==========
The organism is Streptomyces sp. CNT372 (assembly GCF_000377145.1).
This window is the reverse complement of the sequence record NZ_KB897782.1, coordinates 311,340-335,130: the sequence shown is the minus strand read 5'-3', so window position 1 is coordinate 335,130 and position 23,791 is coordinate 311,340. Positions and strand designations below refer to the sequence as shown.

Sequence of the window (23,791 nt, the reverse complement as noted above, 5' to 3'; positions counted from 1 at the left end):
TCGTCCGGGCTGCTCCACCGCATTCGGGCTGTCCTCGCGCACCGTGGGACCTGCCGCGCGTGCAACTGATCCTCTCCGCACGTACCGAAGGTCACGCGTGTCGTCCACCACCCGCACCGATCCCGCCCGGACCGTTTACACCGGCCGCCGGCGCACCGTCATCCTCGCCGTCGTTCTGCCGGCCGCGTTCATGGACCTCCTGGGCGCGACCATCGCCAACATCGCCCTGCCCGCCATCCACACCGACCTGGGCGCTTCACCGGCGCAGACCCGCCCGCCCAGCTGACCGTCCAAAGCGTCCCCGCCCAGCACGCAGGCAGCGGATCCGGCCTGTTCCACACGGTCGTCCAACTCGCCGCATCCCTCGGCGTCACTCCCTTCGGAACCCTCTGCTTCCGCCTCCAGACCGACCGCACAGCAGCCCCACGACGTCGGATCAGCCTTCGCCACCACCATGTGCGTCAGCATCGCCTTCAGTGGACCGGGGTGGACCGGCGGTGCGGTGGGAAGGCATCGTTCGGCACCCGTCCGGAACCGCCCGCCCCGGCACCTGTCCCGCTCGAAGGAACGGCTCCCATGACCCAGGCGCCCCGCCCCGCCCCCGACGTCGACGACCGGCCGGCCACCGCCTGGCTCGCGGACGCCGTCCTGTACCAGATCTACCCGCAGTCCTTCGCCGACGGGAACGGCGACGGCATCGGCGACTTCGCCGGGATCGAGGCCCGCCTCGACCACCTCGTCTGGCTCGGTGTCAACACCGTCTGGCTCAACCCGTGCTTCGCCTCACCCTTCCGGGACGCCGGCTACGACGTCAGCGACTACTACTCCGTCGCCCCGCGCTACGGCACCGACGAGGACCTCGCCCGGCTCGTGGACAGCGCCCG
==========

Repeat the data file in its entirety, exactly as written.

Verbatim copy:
The organism is Streptomyces sp. CNT372 (assembly GCF_000377145.1).
This window is the reverse complement of the sequence record NZ_KB897782.1, coordinates 311,340-335,130: the sequence shown is the minus strand read 5'-3', so window position 1 is coordinate 335,130 and position 23,791 is coordinate 311,340. Positions and strand designations below refer to the sequence as shown.

Sequence of the window (23,791 nt, the reverse complement as noted above, 5' to 3'; positions counted from 1 at the left end):
TCGTCCGGGCTGCTCCACCGCATTCGGGCTGTCCTCGCGCACCGTGGGACCTGCCGCGCGTGCAACTGATCCTCTCCGCACGTACCGAAGGTCACGCGTGTCGTCCACCACCCGCACCGATCCCGCCCGGACCGTTTACACCGGCCGCCGGCGCACCGTCATCCTCGCCGTCGTTCTGCCGGCCGCGTTCATGGACCTCCTGGGCGCGACCATCGCCAACATCGCCCTGCCCGCCATCCACACCGACCTGGGCGCTTCACCGGCGCAGACCCGCCCGCCCAGCTGACCGTCCAAAGCGTCCCCGCCCAGCACGCAGGCAGCGGATCCGGCCTGTTCCACACGGTCGTCCAACTCGCCGCATCCCTCGGCGTCACTCCCTTCGGAACCCTCTGCTTCCGCCTCCAGACCGACCGCACAGCAGCCCCACGACGTCGGATCAGCCTTCGCCACCACCATGTGCGTCAGCATCGCCTTCAGTGGACCGGGGTGGACCGGCGGTGCGGTGGGAAGGCATCGTTCGGCACCCGTCCGGAACCGCCCGCCCCGGCACCTGTCCCGCTCGAAGGAACGGCTCCCATGACCCAGGCGCCCCGCCCCGCCCCCGACGTCGACGACCGGCCGGCCACCGCCTGGCTCGCGGACGCCGTCCTGTACCAGATCTACCCGCAGTCCTTCGCCGACGGGAACGGCGACGGCATCGGCGACTTCGCCGGGATCGAGGCCCGCCTCGACCACCTCGTCTGGCTCGGTGTCAACACCGTCTGGCTCAACCCGTGCTTCGCCTCACCCTTCCGGGACGCCGGCTACGACGTCAGCGACTACTACTCCGTCGCCCCGCGCTACGGCACCGACGAGGACCTCGCCCGGCTCGTGGACAGCGCCCG